Ebitda: why do we need to know its value
What does Ebitda tell us about the economic health of a company?
Shareholders' equity, turnover, and sales revenues are some of the main items considered on a balance sheet. They provide crucial information about the company's economic and financial health and indicate its performance and results during the financial year.
Yet, there are some equally fundamental components not considered in financial statements: one of these is EBITDA. What is it? Let's find out together.
EBITDA: a performance indicator
EBITDA, an acronym for 'Earnings Before Interests, Taxes, Depreciation, and Amortisation', is a performance indicator that provides us with information about a company's core business operations. It is, in fact, an operating profitability margin, a value linked to a company's core business, and therefore tells us whether the company can generate value based on its core business without taking into account financial management, taxes, and depreciation. It is, therefore, a figure that represents the company's profit before taxes, interest, depreciation, and amortization, and thus the ability of a company not only to generate value but also to cover the costs associated with its core business. It is also a fundamental figure for comparing the company's past performance and making a comparison with competitors and the industry average.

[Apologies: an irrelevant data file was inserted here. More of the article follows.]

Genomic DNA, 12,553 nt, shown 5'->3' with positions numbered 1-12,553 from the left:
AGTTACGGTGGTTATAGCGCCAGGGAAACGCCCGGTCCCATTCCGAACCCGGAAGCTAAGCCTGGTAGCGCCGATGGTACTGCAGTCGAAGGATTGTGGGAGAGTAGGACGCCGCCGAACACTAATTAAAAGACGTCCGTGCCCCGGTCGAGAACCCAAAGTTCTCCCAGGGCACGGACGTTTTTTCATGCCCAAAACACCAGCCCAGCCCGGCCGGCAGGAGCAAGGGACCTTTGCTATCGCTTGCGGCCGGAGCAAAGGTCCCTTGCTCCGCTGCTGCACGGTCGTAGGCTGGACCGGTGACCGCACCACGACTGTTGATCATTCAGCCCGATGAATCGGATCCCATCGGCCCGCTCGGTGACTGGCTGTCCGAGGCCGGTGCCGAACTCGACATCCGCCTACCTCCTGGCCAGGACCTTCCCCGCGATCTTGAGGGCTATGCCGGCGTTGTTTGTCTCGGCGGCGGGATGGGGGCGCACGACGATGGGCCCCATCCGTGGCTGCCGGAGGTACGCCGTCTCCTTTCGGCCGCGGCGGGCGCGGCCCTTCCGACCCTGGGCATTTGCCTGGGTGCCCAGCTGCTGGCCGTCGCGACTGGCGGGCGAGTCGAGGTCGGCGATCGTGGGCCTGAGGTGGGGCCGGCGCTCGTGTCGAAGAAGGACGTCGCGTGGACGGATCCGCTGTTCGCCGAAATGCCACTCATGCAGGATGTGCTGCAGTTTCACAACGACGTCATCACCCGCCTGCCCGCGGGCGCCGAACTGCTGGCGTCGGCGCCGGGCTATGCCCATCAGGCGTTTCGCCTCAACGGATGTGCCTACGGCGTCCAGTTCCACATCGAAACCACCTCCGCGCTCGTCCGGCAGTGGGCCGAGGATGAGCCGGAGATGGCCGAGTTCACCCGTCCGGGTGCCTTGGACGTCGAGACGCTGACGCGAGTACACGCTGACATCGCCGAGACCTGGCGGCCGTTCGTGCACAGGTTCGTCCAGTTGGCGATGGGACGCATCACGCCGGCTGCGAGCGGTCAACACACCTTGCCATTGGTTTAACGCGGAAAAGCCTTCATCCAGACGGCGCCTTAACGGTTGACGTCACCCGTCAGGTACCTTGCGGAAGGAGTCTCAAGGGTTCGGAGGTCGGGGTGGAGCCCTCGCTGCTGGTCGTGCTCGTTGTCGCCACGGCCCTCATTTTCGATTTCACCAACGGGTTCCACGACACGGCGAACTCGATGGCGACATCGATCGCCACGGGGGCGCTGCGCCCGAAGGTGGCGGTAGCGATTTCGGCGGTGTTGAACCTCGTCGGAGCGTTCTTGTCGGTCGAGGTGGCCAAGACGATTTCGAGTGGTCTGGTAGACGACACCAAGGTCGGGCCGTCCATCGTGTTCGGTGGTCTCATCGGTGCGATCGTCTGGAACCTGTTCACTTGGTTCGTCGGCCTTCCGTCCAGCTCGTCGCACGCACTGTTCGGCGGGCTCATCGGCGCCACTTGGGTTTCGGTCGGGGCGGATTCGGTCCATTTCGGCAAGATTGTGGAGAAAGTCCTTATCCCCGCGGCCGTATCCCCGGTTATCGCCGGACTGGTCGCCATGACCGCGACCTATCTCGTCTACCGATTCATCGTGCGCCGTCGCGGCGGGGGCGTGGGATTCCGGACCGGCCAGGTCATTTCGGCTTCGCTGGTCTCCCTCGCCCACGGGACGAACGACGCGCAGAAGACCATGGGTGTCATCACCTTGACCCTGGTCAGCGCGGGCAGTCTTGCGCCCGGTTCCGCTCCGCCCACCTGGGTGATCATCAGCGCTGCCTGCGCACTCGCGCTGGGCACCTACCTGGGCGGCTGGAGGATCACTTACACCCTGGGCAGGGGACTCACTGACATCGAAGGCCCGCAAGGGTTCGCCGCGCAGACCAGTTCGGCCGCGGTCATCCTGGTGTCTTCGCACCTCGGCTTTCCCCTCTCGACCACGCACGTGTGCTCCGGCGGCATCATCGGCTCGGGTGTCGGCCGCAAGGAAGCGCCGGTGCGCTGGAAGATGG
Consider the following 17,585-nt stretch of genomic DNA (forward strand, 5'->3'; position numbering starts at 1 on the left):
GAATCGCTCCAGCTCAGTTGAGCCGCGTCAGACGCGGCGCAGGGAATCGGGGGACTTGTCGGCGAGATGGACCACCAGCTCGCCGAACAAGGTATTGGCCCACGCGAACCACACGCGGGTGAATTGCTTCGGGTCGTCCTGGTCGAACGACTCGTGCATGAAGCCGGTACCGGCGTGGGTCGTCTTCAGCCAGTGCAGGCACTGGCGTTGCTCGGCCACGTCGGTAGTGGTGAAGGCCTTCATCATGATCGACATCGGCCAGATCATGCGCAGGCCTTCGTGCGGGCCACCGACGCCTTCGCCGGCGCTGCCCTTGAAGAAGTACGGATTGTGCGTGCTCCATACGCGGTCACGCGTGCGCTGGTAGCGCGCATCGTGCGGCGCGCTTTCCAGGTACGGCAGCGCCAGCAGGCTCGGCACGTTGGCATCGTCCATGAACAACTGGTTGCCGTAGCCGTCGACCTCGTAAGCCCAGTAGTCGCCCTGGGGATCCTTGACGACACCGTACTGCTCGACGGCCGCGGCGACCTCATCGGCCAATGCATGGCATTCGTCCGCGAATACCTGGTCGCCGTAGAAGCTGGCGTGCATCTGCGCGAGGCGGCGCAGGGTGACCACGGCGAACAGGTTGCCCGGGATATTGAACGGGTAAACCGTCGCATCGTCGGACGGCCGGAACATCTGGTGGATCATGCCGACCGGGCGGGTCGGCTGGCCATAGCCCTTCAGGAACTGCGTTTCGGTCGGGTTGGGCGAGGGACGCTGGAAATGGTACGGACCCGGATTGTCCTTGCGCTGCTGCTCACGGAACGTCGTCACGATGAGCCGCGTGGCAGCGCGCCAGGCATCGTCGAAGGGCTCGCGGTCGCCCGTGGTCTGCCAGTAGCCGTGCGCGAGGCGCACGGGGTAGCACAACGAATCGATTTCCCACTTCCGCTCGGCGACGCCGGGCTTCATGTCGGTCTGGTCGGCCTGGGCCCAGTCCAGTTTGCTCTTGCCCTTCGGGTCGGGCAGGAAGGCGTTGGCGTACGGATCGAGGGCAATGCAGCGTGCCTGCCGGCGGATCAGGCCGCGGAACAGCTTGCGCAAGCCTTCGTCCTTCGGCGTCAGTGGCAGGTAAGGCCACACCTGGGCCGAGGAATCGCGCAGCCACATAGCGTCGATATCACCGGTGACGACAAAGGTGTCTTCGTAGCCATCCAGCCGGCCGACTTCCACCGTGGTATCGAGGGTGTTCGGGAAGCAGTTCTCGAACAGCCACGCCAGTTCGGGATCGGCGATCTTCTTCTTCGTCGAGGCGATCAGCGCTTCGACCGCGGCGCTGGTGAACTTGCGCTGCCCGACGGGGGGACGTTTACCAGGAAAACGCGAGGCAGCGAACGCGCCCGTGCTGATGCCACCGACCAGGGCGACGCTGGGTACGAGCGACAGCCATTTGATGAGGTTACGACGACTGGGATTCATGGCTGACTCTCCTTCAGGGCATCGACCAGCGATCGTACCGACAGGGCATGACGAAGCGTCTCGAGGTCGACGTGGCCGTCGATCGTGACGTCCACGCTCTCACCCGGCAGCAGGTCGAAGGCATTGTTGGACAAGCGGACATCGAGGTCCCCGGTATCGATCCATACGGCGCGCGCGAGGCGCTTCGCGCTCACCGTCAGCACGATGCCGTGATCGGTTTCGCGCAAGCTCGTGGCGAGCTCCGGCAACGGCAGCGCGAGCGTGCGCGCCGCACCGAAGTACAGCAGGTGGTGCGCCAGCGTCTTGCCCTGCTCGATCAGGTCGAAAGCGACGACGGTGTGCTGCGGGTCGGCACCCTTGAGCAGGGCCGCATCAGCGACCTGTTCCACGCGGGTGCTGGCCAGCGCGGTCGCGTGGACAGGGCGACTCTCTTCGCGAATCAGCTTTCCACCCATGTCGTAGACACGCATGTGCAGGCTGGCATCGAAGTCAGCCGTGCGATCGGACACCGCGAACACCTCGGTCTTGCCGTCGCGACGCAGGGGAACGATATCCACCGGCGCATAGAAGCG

We can calculate the EBITDA value as follows:
EBITDA differs from EBIT (an acronym for 'Earnings Before Interests and Taxes), an intermediate item in the profit and loss account that allows the assession of a company's profitability without taking into account the financial structure. It is an operating margin discounted by depreciation and amortization but before taxes and finance charges.
How to find it from the balance sheet
As we already stated, this is a fundamental indicator for understanding a company's efficiency in its core business management. But why then does this figure not appear on the balance sheet?
The answer is not trivial: the civil code does not require EBITDA to be present in the civil balance sheet. It is necessary to reclassify the income statement to obtain EBITDA. The profit and loss account's reclassification is fundamental to gain additional information to add to the information already present on costs and revenues for the year. This practice serves mainly to facilitate the information's understanding in the balance sheet, provide more detail on the company's performance and facilitate comparison with previous years' performances. There are three types of reclassification:
1. Reclassification of cost of sales and revenues to highlight relevant parameters such as gross profit;
2. Reclassification to value-added, which provides more information on a company's ability to create wealth through its core business;
3. Reclassification contribution's margin allows us to assess how many changes in sales volumes or turnover affect a company's income.
EBIT and EBITDA in Italian are known as MON (net operating margin) and MOL (gross operating profit). After the reclassification to value-added, to obtain these values within the profit and loss account, it will be necessary to derive the MON through the following formula:
If we add depreciation to MON, then we will obtain the MOL. EBITDA, in particular, is obtained by subtracting provisions from MOL.
On s-peek, you will find the reclassified balance sheets of the companies you are interested in, and to find out the EBITDA and EBIT value, you have to search for the items MOL and MON in the income statement section.
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